Knee pain is a common problem that can be caused by a variety of factors, including:

  • Injury
  • Underlying medical conditions
  • Normal wear and tear

But how do you know where exactly your knee is hurting? To help with a pre-diagnosis, we’ve created a handy knee pain location chart to pinpoint the exact area of discomfort. Don’t hesitate to reach out and schedule an appointment to ensure you get the proper care to combat prolonged or worsened injury.

Anatomy of the Knee

The knee joint is composed of four bones: the femur (thighbone), tibia (shinbone), fibula (smaller shinbone), and patella (kneecap). These bones are held together by ligaments, tendons, and muscles that support the joint. Pain can occur anywhere within this complex joint, but is typically located in the front, sides, or back of the knee.

The joint also contains fluid-filled sacs called bursae, which help reduce friction between the joint surfaces. The knee is the largest and most complex joint in the human body and can be susceptible to a variety of aches and pains.

Functions of the Knee Joint

In a nutshell, a healthy knee joint enables you to have a wide range of movement and is essential for everyday activities such as walking, running, and jumping. It also provides stability to the body by supporting weight-bearing loads and helping to maintain balance. The ligaments act like strong bands that keep the bones in place and prevent joint dislocation. The tendons and muscles also assist in the movement of the knee joint by acting as shock absorbers. In addition, the fluid-filled sacs help reduce friction between the joints to prevent damage caused by rubbing and grinding.

Causes of Knee Pain

Knee pain can be caused by a wide range of issues, such as overuse, injury, arthritis, and other medical conditions. Overuse injuries can occur when the knee joint is stressed beyond its limits, resulting in inflammation and pain. Injury to any of the components of the joint can also cause pain, including fractures to any of the bones, tears in the ligaments or tendons, or trauma to the cartilage. Arthritis can cause pain when the joint becomes swollen and inflamed due to a breakdown of the cartilage. Some known causes include:

Degenerative conditions

Degenerative conditions that include osteoarthritis, can cause pain in the knee joint due to a breakdown of the cartilage. Osteoarthritis is a chronic condition that results from the wear and tear of aging or overuse. As the cartilage wears away, it exposes the underlying bone which then becomes inflamed and painful.

Traumatic injuries

Traumatic injuries such as an ACL tear can cause pain in the knee joint. An ACL (anterior cruciate ligament) tear occurs when the ligament is stretched beyond its limits, usually due to a sudden twist or overstretching of the leg. Pain and swelling are common symptoms of an ACL tear, and it can often require surgery to repair the damage.

Overuse injuries

Overuse injuries like runner’s knee can cause pain in your knee. Runner’s knee is a common condition caused by repetitive motion and overstressing of the muscles, ligaments, or tendons surrounding the knee joint. Pain, swelling, and tenderness are common symptoms of this type of injury. Treatment typically includes rest, ice, and physical therapy.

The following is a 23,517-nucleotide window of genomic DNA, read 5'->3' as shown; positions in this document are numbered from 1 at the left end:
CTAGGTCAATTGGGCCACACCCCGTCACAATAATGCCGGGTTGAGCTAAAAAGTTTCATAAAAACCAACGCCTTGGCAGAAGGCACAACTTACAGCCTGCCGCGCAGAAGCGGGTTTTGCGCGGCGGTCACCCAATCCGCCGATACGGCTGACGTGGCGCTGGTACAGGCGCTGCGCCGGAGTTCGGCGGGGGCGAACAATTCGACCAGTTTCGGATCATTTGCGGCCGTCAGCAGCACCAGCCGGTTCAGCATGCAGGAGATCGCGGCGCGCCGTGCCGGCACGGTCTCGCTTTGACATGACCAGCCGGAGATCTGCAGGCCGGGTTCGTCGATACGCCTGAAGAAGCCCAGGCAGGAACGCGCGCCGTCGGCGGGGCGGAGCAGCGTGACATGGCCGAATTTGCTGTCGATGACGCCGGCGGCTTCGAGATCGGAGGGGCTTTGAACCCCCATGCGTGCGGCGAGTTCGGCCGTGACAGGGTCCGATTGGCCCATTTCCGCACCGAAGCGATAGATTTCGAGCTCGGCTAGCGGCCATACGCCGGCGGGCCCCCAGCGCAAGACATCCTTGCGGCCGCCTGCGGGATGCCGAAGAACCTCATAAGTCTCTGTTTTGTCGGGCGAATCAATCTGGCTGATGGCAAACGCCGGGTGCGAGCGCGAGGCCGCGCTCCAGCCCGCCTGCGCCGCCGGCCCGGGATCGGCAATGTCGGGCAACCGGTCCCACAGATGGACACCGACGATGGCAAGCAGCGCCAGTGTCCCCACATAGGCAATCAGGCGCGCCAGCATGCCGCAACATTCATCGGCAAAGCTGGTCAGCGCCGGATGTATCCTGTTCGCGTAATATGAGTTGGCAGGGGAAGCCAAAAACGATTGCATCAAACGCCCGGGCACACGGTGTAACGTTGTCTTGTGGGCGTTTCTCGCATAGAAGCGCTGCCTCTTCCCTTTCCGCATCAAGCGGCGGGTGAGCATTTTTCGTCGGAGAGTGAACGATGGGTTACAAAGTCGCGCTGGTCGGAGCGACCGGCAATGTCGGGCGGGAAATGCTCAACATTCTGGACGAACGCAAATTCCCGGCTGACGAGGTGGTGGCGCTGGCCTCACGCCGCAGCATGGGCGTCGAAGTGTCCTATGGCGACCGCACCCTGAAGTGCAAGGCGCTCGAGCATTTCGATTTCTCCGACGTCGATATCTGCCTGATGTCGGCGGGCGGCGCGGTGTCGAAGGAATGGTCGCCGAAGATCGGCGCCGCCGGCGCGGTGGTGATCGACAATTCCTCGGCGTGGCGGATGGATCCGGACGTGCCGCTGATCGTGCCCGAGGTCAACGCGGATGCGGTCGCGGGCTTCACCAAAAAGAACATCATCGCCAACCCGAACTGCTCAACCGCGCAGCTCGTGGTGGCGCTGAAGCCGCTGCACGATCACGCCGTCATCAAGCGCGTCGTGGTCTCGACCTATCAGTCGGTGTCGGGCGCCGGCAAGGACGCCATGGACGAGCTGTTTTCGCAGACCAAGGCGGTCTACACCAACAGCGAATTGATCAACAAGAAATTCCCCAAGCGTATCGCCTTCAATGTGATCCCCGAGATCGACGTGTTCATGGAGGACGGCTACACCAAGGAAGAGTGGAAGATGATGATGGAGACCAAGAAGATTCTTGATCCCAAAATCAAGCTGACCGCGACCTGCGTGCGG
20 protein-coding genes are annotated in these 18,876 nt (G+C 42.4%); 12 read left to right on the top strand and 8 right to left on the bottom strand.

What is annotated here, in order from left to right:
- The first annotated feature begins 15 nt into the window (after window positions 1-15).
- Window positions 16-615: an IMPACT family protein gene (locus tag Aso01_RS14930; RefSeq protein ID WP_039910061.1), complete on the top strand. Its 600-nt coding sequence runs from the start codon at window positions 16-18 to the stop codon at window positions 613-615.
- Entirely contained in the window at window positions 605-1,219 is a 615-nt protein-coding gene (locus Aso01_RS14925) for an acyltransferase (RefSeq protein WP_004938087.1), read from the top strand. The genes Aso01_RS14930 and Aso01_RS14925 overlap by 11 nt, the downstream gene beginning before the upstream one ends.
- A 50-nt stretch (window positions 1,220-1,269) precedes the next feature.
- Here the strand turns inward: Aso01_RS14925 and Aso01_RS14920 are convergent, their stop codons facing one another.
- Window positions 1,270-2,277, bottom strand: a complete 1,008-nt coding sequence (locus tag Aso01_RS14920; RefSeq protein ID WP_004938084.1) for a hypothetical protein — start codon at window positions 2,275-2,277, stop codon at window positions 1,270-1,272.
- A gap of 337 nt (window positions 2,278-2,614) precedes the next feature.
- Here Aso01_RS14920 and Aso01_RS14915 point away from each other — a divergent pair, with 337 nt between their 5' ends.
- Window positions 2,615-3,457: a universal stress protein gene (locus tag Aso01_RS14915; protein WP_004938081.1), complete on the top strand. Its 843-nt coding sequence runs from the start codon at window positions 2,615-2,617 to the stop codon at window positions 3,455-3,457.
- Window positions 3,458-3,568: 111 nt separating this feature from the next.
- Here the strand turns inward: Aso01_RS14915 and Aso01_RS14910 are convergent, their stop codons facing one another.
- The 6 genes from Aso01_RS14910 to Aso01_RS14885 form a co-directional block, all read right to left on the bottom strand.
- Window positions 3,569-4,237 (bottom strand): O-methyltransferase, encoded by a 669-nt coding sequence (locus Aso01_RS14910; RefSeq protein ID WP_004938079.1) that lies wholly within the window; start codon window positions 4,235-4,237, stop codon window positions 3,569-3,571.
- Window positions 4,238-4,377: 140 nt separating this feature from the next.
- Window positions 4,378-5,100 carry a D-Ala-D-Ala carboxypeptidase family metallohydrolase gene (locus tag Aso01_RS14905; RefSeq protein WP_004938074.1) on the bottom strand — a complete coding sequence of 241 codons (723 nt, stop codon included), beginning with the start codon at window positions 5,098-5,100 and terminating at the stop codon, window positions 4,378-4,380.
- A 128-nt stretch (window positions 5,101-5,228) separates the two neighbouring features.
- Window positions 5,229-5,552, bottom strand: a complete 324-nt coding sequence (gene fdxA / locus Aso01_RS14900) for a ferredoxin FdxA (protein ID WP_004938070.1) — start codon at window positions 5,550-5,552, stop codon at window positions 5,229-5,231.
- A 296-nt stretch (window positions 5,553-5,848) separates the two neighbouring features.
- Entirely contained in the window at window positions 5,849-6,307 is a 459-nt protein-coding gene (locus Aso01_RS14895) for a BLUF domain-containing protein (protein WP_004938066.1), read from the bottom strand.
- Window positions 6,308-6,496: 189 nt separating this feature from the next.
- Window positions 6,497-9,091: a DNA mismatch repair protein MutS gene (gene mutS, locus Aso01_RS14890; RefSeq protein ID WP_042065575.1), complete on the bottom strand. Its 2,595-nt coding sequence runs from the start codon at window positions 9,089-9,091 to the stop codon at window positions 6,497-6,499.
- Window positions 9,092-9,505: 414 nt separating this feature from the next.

Knee Pain Location Chart

Our knee pain location chart, which you can download here for reference, identifies five common areas where knee pain can occur and a pretty comprehensive list of different maladies you might be experiencing. These areas include:

  1. Front of the Kneecap/Patella – Pain that occurs in the front of the knee is usually due to patellar tendonitis (jumper’s knee) or chondromalacia patella, which is caused by softening of the articular cartilage under the kneecap.
  2. Inside/Medial Knee – Pain that occurs on the inside of the knee is usually caused by medial collateral ligament (MCL) injury, meniscus tears, or arthritis.
  3. Outside/Lateral Knee – Pain located on the outside of the knee is often due to iliotibial band syndrome (ITBS), a bursa inflammation, or an MCL sprain.
  4. Back of the Knee/Popliteal Fossa – Pain located in the back of the knee is usually due to a Baker’s cyst (also known as a popliteal cyst), tendinitis, or arthritis.
  5. Above the Kneecap/Quadriceps Tendon – Pain located above the knee is usually due to tendonitis in the quadriceps tendon, which connects the kneecap to the thigh muscle.

When to See a Doctor

Knee pain can be caused by any number of factors, many of which should not be ignored and simply treated with over-the-counter remedies. If your knee pain persists, you should schedule an appointment with your doctor’s office, such as the staff here at Access Sports, who specialize in knee injuries and will be able to properly diagnose and treat the source of your knee pain. Depending on the cause, treatment could include physical therapy, medications, injections, or surgery.

To help with pre-diagnosis, our knee pain location chart helps narrow down the source of your discomfort so you and your doctor can converse and take the necessary steps to get you on the road to recovery. This chart is just a tool. It is in no way a substitute for seeing a professional to assess your strain, sprain, or injury fully and aid you in figuring out an applicable cure unique to the discomfort you’re experiencing. Contact Access Sports Med today to schedule your consult.